Since the beginning of irrigated agriculture, it has been important to measure flows of irrigation water. Accuracy of early water measurement methods often suffered because of trash or sediment in the water, or unusual flow conditions. Ralph L. Parshall saw this problem when he began working for the USDA in 1915, as an irrigation research engineer. In 1922 he invented the flume now known by his name. When this flume is placed in a channel, flow is uniquely related to the water depth.
The "Land Ordinance of 1785" required that U.S. lands in the public domain be surveyed before sale, and that the surveys be made in accordance with a consistent, integrated system of lines grid-oriented to a true meridian (north-south reference line) and base line (east-west reference line), subdividing the land into approximately square parcels, called townships.
Thomas Hutchins, the first Geographer of the United States, drove his stake near East Liverpool, Ohio to mark the Point of Beginning of the Geographer's Line, the first westward base line.
The Royal Colonial Boundary of 1665 was decreed by England's King Charles II to demarcate his American colonies. It provided a survey from the Atlantic Ocean to the Mississippi River along 36 degrees, 30 minutes north latitude. The boundary now serves to divide Virginia from North Carolina and Kentucky from Tennessee.
"The majestic Forth Bridge ... symbolises the tremendous achievements of Victorian engineers and the immense strides made in the technique of bridge design and construction since the dawn of the Railway Age..."
- Derrick Bennett, Bridges: Great Buildings of the World
Sculptor Frederic-Auguste Bartholdi is credited with bringing the concept of the Statue of Liberty to fruition, deriving inspiration from the 19th-century penchance for grandiose monuments. He originally designed the statue for placement at the Suez Canal, but the project was never commissioned. After a promotional trip across America, Bartholdi's ideas finally took hold in 1874, and a Franco-American coalition was formed to fund the project, with the Americans building the base and the French the statue.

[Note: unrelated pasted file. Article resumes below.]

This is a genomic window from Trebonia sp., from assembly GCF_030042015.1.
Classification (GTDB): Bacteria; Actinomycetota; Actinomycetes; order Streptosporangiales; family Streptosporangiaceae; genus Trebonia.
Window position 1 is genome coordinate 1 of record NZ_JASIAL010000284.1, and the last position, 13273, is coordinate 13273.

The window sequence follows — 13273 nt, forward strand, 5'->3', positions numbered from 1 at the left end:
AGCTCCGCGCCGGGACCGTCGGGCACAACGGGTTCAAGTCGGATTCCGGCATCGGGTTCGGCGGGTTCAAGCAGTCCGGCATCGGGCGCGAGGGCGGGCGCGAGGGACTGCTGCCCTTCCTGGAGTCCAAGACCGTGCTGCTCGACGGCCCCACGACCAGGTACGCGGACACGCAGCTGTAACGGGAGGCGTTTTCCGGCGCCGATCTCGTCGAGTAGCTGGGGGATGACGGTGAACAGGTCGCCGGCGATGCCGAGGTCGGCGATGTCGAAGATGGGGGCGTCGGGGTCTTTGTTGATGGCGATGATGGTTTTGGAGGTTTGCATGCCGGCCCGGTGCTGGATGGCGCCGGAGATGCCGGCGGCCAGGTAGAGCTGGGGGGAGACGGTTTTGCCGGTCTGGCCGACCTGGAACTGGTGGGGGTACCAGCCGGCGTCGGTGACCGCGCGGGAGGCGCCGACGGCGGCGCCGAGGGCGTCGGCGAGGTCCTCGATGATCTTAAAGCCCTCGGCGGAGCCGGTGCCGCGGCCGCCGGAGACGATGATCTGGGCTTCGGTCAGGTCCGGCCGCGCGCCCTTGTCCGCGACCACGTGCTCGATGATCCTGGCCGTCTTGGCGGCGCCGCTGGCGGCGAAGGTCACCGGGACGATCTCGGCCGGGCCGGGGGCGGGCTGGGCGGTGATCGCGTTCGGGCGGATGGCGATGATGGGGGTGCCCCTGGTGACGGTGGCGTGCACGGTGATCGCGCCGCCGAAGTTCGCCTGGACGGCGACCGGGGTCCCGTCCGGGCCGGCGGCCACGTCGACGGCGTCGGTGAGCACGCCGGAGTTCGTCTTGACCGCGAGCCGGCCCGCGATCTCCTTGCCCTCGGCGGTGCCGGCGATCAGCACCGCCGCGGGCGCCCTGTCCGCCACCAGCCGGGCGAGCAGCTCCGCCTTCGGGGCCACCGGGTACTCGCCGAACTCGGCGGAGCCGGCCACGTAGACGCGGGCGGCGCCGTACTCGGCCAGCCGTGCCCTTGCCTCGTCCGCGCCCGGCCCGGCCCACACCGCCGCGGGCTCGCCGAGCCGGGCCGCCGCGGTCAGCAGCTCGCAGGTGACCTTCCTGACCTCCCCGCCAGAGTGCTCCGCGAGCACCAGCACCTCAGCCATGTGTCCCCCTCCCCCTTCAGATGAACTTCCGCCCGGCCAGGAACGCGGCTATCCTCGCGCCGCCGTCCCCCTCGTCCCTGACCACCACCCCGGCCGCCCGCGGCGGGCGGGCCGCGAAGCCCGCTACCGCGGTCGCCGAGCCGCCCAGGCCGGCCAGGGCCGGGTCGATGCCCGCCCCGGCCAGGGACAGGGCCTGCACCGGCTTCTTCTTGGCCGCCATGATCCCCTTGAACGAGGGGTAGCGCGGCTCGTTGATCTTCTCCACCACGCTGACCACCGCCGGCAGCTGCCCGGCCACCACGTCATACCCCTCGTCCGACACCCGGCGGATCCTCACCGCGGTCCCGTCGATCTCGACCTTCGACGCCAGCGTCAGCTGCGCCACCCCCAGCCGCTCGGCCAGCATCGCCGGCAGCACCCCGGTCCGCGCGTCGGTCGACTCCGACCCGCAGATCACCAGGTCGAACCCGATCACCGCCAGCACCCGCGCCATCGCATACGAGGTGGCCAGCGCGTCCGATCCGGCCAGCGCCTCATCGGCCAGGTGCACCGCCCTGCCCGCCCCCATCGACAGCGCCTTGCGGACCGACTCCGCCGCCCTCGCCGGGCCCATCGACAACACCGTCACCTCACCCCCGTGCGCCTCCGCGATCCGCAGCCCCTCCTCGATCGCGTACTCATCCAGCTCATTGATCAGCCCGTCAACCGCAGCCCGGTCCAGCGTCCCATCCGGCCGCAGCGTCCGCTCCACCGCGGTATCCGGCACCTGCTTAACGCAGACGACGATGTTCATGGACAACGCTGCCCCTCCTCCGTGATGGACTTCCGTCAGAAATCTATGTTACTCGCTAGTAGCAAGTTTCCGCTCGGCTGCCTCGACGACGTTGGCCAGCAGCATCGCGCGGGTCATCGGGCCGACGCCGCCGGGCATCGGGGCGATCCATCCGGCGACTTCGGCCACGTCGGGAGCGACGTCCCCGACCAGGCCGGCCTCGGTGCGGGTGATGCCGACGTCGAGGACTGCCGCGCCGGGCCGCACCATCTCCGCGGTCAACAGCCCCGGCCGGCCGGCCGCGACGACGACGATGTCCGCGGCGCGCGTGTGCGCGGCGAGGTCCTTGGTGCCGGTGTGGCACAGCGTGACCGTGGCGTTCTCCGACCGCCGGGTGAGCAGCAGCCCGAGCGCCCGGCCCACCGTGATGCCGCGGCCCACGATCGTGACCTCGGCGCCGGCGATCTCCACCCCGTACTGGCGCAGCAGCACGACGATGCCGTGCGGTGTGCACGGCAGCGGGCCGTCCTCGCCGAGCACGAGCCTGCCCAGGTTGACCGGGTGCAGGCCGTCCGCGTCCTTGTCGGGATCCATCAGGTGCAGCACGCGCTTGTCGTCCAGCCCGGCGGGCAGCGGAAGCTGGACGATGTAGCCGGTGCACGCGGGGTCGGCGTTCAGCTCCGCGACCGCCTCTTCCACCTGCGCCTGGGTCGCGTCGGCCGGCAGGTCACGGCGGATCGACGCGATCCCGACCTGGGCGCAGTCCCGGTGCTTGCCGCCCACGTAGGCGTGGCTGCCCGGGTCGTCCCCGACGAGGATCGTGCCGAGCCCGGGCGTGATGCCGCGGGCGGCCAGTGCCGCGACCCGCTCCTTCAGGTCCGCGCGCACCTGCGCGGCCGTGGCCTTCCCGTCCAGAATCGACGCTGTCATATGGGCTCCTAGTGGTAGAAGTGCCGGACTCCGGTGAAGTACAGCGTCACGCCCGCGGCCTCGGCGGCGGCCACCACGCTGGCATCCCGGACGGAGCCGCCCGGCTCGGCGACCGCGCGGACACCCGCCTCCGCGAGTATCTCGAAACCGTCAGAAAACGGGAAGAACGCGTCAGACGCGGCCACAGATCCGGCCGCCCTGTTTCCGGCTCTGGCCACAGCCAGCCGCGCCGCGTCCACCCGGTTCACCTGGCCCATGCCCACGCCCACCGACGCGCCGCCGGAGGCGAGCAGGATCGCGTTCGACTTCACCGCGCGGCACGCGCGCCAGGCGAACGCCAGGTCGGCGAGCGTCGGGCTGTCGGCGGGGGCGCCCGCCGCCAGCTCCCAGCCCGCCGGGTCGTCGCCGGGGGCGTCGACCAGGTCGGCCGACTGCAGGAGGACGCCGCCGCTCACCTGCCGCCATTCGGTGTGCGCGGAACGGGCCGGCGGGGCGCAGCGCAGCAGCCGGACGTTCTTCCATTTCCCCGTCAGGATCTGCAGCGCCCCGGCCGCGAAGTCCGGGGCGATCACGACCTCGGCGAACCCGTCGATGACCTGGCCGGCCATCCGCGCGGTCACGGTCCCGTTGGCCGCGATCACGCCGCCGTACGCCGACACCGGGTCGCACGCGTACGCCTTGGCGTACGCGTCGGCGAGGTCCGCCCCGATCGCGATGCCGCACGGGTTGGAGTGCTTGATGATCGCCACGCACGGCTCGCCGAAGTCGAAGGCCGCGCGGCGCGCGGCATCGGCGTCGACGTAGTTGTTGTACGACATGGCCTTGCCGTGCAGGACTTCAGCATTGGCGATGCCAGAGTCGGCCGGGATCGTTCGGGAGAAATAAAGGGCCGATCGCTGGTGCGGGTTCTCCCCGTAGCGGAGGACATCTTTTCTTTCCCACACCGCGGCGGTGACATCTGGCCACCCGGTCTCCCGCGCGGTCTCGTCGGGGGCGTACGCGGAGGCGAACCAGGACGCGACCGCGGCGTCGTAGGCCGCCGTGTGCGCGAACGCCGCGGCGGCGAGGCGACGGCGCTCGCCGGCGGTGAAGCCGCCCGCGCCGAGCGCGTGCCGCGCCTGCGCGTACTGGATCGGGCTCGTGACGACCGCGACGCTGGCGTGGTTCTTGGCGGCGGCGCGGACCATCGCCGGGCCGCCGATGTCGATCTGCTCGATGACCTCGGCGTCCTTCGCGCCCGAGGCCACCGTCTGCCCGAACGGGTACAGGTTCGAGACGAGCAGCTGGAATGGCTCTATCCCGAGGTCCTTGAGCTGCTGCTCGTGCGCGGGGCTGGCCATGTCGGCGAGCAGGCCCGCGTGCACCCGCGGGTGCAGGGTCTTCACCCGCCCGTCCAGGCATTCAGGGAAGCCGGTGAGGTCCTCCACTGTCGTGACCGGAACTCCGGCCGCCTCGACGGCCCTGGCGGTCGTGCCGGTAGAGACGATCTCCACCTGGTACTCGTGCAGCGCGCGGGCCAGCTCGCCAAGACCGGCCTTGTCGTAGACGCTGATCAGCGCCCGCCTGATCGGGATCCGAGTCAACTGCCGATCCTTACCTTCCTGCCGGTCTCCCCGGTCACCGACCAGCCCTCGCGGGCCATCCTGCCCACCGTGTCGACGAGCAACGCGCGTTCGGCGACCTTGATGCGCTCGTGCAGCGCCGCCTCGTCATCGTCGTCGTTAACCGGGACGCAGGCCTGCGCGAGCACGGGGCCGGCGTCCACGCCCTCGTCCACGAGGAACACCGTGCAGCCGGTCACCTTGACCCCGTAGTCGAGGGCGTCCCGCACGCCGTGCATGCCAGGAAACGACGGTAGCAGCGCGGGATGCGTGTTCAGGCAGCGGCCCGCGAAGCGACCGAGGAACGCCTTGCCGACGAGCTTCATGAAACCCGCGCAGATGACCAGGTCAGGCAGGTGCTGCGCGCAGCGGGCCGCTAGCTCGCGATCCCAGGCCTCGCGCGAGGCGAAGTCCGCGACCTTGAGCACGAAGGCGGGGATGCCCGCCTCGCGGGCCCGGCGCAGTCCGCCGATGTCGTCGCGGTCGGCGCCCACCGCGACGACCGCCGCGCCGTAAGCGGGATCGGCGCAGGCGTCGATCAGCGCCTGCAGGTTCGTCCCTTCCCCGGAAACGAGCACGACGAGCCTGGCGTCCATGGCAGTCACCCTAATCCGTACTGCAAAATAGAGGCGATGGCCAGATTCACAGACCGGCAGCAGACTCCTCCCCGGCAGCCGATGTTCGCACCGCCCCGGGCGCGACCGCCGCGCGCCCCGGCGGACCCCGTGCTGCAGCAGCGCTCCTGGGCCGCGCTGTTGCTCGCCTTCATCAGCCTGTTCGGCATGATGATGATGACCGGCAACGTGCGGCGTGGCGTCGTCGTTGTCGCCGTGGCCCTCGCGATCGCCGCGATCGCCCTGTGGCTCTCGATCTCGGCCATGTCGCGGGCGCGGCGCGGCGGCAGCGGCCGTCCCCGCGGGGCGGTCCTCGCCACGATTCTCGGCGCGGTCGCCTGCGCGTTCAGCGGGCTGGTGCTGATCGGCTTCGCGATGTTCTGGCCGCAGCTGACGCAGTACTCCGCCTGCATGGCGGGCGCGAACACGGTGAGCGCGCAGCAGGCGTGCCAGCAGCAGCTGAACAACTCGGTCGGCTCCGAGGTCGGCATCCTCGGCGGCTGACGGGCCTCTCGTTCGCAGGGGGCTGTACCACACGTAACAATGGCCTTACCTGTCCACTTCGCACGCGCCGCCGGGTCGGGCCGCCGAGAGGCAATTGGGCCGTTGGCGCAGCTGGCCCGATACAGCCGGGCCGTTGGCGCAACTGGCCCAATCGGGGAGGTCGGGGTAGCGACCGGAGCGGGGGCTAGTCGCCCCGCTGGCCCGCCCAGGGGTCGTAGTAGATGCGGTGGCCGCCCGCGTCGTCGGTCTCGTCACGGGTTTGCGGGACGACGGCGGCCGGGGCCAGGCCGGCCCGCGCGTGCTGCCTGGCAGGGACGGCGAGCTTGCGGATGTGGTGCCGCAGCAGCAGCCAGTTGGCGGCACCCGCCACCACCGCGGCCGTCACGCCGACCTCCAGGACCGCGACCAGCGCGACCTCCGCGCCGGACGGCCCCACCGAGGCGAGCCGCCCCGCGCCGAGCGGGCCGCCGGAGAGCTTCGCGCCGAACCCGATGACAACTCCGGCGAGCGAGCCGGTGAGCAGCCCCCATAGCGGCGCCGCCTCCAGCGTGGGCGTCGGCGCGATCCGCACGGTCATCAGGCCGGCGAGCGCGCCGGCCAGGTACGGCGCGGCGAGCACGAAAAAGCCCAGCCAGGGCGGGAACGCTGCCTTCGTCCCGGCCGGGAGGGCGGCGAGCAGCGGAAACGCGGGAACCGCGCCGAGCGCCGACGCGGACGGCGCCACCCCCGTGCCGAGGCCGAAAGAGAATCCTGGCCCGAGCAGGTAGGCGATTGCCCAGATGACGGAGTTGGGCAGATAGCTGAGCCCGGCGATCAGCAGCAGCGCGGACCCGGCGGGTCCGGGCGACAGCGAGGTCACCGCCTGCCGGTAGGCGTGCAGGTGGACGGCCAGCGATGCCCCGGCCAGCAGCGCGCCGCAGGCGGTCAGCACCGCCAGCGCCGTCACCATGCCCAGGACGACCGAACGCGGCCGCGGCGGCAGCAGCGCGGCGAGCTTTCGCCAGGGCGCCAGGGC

In the 1850s, the Lexington and Danville Railroad began building a suspension bridge over the Kentucky River. The bridge was designed by John A Roebling. Due to unforeseen increases in train loads, the Roebling bridge was never completed. The High Bridge would then be built 20 years later on the existing foundations.
Considered one of the world's most scenic mountain drives, the two-lane Going-To-The-Sun Road through Glacier National Park was the first major road to be constructed directly over high mountain terrain, proving that roads did not need to be limited to mountain passes.
The concept of heating a number of buildings in the core area of a city from a single heating plant was introduced into the United States by Birdsill Holly at Lockport, New York, in 1877. The gain in thermal efficiency of a single large steam plant over a series of small isolated boilers led to widespread commercial installation of district heating. Organized by the Detroit Edison Company, the Central Heating Company began service here in 1903, supplying twelve customers with steam piped from the Edison Company's Willis Avenue Plant. Today's greatly enlarged system continues in operation.